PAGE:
15 Judicial Council of California Advisory Committee on Criminal Jury Instructions (“CALCRIM”) 1806 – Theft by Embezzlement (such as HOA fraud) (“To prove that the defendant is guilty of this crime, the People must prove that: 1 An owner [or the owner’s agent] entrusted (his/her) property to the defendant; 2 The owner [or owner’s agent] did so because (he/she) trusted the defendant; 3 The defendant fraudulently (converted/used) that property for (his/her) own benefit; AND 4 When the defendant (converted/used) the property, (he/she) intended to deprive the owner of (it/its use).”)
16Penal Code 512 PC § 512 – Defenses; mitigation of punishment; intent to restore property; time. (“The fact that the accused intended to restore the property embezzled, is no ground of defense or mitigation of punishment, if it has not been restored before an information has been laid before a magistrate, or an indictment found by a grand jury, charging the commission of the offense.”)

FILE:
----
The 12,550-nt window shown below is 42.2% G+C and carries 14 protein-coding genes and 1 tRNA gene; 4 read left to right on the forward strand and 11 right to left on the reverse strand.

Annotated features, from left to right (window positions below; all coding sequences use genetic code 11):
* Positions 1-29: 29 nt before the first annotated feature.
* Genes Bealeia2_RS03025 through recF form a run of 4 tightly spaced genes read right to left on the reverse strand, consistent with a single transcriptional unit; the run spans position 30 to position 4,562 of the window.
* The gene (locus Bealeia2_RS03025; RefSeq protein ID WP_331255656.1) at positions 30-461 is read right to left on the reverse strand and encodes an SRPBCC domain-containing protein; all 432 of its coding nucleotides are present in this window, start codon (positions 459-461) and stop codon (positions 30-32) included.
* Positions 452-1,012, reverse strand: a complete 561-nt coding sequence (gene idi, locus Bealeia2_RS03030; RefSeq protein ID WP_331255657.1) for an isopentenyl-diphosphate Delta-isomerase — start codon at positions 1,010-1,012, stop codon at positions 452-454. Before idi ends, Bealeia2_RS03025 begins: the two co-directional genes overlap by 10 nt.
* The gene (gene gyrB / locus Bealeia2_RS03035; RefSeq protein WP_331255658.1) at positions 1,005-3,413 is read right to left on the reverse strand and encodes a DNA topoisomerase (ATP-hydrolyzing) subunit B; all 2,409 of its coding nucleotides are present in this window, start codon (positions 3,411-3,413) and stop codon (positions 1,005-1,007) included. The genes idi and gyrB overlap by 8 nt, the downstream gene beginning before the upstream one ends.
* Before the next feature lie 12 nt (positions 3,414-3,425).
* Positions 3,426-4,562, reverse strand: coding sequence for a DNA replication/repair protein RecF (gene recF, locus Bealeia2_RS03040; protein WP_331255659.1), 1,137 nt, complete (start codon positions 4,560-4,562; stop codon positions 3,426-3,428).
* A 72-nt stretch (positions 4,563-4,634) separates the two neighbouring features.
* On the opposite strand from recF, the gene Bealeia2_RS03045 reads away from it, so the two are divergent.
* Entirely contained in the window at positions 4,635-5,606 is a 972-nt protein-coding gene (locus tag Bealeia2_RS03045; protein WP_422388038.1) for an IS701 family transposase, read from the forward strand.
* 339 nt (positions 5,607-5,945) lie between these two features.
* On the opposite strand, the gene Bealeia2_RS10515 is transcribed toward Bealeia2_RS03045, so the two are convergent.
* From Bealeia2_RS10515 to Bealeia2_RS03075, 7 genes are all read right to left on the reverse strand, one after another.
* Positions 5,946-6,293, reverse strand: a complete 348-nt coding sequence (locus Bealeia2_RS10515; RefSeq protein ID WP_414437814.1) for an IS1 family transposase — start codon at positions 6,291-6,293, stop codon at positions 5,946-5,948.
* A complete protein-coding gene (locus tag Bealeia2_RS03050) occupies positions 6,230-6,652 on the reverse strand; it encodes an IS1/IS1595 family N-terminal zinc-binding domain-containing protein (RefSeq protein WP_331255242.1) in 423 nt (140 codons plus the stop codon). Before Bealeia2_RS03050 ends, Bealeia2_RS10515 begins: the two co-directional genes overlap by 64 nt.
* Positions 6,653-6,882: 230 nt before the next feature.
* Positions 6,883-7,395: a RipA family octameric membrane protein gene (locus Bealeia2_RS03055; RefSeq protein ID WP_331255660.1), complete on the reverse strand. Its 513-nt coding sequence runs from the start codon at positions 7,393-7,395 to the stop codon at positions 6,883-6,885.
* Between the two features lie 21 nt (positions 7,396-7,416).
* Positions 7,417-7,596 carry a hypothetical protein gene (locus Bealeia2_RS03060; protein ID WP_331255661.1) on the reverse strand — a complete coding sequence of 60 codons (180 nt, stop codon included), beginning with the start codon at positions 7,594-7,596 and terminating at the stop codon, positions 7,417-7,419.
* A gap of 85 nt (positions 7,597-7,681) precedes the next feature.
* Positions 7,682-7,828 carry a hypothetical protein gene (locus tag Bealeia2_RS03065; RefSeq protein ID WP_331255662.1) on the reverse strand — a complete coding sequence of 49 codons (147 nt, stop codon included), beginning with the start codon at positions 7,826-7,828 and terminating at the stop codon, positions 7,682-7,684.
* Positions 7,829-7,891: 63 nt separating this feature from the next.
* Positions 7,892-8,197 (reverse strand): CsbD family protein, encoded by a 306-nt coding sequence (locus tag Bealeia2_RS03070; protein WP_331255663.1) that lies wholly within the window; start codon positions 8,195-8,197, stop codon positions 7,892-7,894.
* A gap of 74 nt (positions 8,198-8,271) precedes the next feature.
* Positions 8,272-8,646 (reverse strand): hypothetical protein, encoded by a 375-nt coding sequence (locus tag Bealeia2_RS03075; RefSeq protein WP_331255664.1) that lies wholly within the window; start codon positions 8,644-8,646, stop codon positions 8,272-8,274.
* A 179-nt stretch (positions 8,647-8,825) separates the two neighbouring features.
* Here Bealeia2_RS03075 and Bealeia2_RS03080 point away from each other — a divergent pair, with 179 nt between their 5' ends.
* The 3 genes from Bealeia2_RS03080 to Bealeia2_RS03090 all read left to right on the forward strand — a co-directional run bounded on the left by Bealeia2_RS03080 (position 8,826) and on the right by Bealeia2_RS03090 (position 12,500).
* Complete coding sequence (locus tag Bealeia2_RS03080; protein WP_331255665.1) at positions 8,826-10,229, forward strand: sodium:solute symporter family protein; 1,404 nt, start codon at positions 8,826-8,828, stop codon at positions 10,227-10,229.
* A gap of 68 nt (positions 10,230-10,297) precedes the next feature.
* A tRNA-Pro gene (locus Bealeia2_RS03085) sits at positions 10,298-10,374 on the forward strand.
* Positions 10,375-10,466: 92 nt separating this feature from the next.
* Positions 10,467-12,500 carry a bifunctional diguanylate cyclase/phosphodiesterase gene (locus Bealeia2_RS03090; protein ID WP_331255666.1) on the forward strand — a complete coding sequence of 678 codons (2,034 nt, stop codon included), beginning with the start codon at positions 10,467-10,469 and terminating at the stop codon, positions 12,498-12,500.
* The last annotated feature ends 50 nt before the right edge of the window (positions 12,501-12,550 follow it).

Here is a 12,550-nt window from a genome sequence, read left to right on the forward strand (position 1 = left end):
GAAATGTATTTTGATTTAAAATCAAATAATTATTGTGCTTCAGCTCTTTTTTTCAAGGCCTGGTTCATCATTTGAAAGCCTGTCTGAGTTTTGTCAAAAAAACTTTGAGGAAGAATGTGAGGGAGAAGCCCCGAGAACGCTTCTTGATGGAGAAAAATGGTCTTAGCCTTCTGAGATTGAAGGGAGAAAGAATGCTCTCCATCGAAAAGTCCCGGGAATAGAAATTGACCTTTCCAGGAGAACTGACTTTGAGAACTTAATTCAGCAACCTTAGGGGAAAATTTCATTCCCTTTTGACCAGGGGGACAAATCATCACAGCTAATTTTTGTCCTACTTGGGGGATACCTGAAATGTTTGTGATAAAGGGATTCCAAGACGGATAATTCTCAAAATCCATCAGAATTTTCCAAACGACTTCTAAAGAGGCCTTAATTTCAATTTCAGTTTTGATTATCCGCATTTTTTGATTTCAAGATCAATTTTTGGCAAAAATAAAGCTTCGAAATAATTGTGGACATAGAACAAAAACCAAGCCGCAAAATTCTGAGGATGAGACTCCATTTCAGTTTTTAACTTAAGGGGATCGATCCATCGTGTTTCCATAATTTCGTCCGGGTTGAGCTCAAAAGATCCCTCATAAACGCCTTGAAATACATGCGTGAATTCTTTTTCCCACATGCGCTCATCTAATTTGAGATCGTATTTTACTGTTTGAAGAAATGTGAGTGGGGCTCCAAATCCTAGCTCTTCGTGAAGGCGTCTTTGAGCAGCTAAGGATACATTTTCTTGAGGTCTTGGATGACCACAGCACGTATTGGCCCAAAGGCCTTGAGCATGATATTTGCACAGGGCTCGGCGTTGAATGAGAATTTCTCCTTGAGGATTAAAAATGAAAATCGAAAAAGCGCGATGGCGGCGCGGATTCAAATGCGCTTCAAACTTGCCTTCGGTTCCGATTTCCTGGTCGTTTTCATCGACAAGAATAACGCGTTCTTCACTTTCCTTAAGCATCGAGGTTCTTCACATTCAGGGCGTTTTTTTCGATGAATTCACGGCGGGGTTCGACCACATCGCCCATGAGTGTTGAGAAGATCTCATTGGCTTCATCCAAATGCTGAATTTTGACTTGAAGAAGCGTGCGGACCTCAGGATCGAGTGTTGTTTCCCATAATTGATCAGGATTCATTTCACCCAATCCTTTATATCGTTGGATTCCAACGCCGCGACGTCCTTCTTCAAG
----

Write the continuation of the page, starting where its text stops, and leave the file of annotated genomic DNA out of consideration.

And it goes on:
See also CALCRIM 1806. (“[Intent to restore the property to its owner is not a defense.]”)
18Penal Code 484 PC – Theft defined. (“(a) Every person who shall feloniously steal, take, carry, lead, or drive away the personal property of another, or who shall fraudulently appropriate property which has been entrusted to him or her, or who shall knowingly and designedly, by any false or fraudulent representation or pretense, defraud any other person of money, labor or real or personal property, or who causes or procures others to report falsely of his or her wealth or mercantile character and by thus imposing upon any person, obtains credit and thereby fraudulently gets or obtains possession of money, or property or obtains the labor or service of another, is guilty of theft.”)
19Penal Code 487 PC – [HOA fraud as] grand theft defined. (“Grand theft is theft committed in any of the following cases: (a) When the money, labor, or real or personal property taken is of a value exceeding nine hundred fifty dollars ($950), except as provided in subdivision (b).”)
20Penal Code 489 PC – [HOA fraud as] grand theft; punishment. (“Grand theft is punishable as follows: (a) When the grand theft involves the theft of a firearm, by imprisonment in the state prison for 16 months, two, or three years. (b) In all other cases, by imprisonment in a county jail not exceeding one year or pursuant to subdivision (h) of Section 1170.”)